The landscape of forensic science provision is a fragmented one and involves several different and mutually independent organisations (see box, p 22). The need for regulation was identified back in 2005 by the House of Commons Select Committee on Science and Technology (House of Commons Select Committee on Science and Technology; Forensic Science on Trial, 7th Report of Session 2004-2005). The report recommended independent regulation and in July 2007, the government announced the creation of the role of Regulator and a Forensic Science Advisory Council (FSAC).
Members of the Bar should be aware of the crucially important work and output of the Regulator’s office and alert to the standards that apply to forensic science, and in particular scientists’ adherence to the over-arching principles that characterise high quality forensic science. This may have significantvalue in any case which includes scientific evidence.
The Forensic Science Regulator
The Regulator’s role is ‘to advise government and the criminal justice system on quality standards in the provision of forensic science’. The remit covers forensic science and forensic pathology, but excludes other allied disciplines including forensic psychiatry, forensic psychology and forensic accountancy. It applies to criminal justice only. Created under Royal Prerogative, the role has no statutory basis and no statutory powers. In 2016, the Home Office published a forensic science strategy (bit.ly/2r1QXQC) which stated the intention to place regulation on a statutory basis. However, the necessary legislation has not yet been passed. All progress to date, therefore, towards adoption of quality standards has been achieved through a combination of persuasion and contractual requirements.
What does high-quality provision look like?
There are four over-arching principles that characterise high quality forensic science: balance, logic, robustness and transparency. (For more on this, see ‘Standards for the formulation of evaluative expert opinion’ (2009) Science & Justice 49, 161-164.)
As codified in the Criminal Procedure Rules, the duty of the expert is to the court, and forensic scientists must remain independent of the commissioner of their work. Setting aside the potential for inappropriate pressure to be exerted on experts, in recent years, the scientific study of cognitive neuroscience has revealed that even highly trained professional scientists are susceptible to cognitive bias (see Dror, I E & Cole, S A Psychonomic Bulletin & Review (2010) 17: 161). This operates at the unconscious level. Areas where there is a high level of subjectivity, such as fingerprint comparison and CCTV image comparison including facial comparison are at particular risk of cognitive bias. A further risk factor is the use of ad hoc methods, rather than formal, validated scientific methods
A key component of balanced forensic science is evaluation of two competing propositions: one relating to the prosecution view and the other to the defence view. Any evaluation that looks at the evidence from only one or the other side is unbalanced and should be rejected. Similarly, use of phrases such as ‘consistent with’ can indicate bias. Take, for example, a case where cell site analysis has been used to infer the location of an individual at the time a phone call was made. A report that the results were ‘consistent with having been used at the crime scene’ do not make clear that the results are also ‘consistent with’ having been used at any address within the range of that cell, which may be a considerable distance. Phrases such as ‘in the vicinity of’ provide no clue to the range of potential locations where a call may have been made, so should not be used unless they are clearly defined.
The Regulator has issued guidance on the subject of cognitive bias (bit.ly/2szC5uG) and it is entirely reasonable to ask an expert through cross-examination, for example, if they are familiar with that guidance, and what steps they have taken to avoid bias.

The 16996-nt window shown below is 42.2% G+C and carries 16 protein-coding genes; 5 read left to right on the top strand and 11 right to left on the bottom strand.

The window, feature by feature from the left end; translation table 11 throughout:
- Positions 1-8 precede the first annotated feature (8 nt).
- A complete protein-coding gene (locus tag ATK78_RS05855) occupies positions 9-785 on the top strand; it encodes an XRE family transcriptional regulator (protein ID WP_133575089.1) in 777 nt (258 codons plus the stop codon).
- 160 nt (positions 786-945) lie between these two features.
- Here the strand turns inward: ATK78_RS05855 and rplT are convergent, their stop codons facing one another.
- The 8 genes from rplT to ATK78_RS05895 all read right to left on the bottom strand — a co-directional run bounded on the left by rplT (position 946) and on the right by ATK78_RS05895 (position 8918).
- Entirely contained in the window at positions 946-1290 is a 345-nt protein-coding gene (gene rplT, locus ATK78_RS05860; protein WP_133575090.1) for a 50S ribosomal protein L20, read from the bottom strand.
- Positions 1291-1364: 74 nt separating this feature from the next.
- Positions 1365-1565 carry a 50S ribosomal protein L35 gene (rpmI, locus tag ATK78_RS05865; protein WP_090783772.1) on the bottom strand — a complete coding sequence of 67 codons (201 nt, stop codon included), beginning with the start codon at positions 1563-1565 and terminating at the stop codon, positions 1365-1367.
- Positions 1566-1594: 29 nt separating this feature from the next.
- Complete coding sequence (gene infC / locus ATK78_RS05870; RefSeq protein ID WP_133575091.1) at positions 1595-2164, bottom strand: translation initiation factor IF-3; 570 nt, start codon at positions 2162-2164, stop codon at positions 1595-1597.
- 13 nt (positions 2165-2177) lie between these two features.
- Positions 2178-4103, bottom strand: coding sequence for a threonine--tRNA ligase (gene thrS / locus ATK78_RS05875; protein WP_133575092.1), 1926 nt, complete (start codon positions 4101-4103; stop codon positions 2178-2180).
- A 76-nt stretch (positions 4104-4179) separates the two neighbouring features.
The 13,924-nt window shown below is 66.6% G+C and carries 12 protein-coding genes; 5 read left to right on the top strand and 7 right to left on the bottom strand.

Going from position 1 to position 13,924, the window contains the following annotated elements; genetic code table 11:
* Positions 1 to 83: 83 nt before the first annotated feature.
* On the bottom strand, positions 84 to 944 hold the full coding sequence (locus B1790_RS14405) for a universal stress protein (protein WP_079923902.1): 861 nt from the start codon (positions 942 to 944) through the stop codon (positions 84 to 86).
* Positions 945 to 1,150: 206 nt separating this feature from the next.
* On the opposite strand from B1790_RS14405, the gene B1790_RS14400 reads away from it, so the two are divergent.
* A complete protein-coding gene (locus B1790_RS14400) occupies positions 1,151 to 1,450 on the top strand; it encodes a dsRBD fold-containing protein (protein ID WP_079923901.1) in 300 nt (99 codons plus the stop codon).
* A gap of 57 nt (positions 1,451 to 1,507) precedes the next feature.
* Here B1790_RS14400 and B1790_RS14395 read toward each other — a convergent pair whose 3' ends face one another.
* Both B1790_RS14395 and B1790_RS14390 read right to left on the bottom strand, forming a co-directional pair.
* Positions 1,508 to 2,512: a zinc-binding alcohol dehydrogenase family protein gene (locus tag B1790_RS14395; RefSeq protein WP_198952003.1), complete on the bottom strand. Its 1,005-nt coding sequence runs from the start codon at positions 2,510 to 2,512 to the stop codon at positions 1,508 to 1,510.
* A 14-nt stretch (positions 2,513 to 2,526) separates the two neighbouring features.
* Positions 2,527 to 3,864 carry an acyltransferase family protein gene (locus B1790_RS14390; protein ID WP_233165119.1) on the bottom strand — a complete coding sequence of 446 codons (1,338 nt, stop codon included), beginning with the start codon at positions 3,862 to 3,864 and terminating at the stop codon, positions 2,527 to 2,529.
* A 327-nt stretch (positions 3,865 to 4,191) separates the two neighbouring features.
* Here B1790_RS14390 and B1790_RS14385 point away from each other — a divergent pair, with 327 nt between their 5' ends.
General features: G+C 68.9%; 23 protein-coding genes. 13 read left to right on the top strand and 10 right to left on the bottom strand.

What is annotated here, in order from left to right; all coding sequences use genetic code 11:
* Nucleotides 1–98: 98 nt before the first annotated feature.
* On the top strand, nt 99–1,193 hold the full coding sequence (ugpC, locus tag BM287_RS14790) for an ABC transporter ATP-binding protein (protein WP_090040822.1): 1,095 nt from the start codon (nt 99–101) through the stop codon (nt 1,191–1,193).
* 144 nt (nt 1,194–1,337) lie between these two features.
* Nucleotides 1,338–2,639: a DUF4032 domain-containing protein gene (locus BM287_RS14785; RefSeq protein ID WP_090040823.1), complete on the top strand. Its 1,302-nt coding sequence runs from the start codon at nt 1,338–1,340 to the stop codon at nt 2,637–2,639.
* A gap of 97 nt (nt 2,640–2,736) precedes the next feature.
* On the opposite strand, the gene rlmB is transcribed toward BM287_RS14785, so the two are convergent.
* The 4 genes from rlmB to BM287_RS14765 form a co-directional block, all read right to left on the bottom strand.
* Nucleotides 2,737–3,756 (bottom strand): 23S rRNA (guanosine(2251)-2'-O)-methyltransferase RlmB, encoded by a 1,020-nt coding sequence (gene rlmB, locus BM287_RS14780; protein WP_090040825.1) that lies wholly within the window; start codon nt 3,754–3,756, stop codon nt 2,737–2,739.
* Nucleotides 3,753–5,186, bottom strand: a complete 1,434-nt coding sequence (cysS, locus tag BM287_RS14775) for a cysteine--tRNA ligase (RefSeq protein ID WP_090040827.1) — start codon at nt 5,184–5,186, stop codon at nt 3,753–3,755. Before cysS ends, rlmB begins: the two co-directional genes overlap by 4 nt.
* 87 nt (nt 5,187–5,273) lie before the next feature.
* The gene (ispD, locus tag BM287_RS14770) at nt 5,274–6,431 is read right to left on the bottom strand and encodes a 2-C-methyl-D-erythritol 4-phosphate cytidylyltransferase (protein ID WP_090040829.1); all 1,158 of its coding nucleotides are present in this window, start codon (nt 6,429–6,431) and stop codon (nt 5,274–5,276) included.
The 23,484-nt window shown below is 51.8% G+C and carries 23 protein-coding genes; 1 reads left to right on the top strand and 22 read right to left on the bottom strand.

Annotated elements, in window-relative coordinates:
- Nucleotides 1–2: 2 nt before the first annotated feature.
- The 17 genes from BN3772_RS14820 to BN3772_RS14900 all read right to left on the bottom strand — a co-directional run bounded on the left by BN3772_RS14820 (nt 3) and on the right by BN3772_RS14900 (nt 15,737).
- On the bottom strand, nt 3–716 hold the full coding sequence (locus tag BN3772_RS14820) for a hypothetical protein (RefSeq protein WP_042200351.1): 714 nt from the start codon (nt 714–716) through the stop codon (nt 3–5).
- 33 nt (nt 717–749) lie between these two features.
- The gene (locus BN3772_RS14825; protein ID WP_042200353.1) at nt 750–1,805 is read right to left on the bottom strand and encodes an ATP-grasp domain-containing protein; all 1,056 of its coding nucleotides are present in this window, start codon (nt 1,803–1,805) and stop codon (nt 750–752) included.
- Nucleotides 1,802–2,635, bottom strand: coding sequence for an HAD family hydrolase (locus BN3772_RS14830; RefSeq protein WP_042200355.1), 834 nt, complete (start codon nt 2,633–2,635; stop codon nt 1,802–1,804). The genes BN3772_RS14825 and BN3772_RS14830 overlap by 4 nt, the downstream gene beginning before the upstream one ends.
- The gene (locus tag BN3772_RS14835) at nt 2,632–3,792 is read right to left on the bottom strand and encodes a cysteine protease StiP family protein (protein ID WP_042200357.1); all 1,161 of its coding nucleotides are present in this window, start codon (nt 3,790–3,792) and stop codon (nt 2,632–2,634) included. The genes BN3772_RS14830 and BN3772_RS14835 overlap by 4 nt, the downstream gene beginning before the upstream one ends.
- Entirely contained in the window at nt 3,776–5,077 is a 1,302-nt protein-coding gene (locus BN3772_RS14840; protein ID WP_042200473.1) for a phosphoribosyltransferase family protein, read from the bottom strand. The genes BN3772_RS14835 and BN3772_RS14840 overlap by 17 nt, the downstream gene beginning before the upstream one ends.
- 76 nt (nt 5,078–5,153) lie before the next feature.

Clarity and terminology are critically important to ensure that logic is not overturned during court proceedings through either the prosecutor’s fallacy or the defence lawyer’s fallacy.
For a scientific method to be robust, it must have been validated to enable its performance characteristics, strengths and limitations to be understood. There must be sound knowledge underlying the method, and there must be data on which to base interpretation of the results. The Regulator has published a process for validation of forensic science methods in the Codes of Practice and Conduct (bit.ly/2scBrWM) and associated guidance (bit.ly/2rQa9oq). It is critical that any method has been validated for the specific purpose for which it is being used. The test used for detecting explosive residue on the hands of the Birmingham Six had been validated as a screen and it was known that there were other substances which would cross-react. However, what should have been a screening result was used in evidence, without the limitations having been made clear.
Often, data are required in order to interpret findings. For example, in order to determine the evidential significance of a DNA result, data from unrelated individuals are used to determine the match probability or likelihood ratio. This data set is appropriate for the task and ‘match probabilities’ evidence is widely accepted in courts. However, the data available to the scientist making an evaluation of evidential strength in a footwear comparison were criticised by the Court of Appeal, which ruled that statistical methods should not be used where the data were insufficient (R v T  EWCA Crim 2439). This ruling has caused ongoing debate in the scientific community and the Regulator plans to develop a standard for evaluative opinion, working with the Royal Statistical Society, practitioners and the judiciary.
Despite requirements of the Criminal Procedure Rules, it is still the case that not all scientists are highlighting to the court where there is a range of opinion, and justifying their view within that range. The role of the forensic scientist is to provide information and/or opinion in a balanced way: this includes the unknowns and the risks, eg:
- What might not have been found?
- Is there a risk of a misleading result?
- How comprehensive are any datasets on which the interpretation of results has been based?
- What risks does that pose to the reliability of the interpretation?
How can we assure quality provision?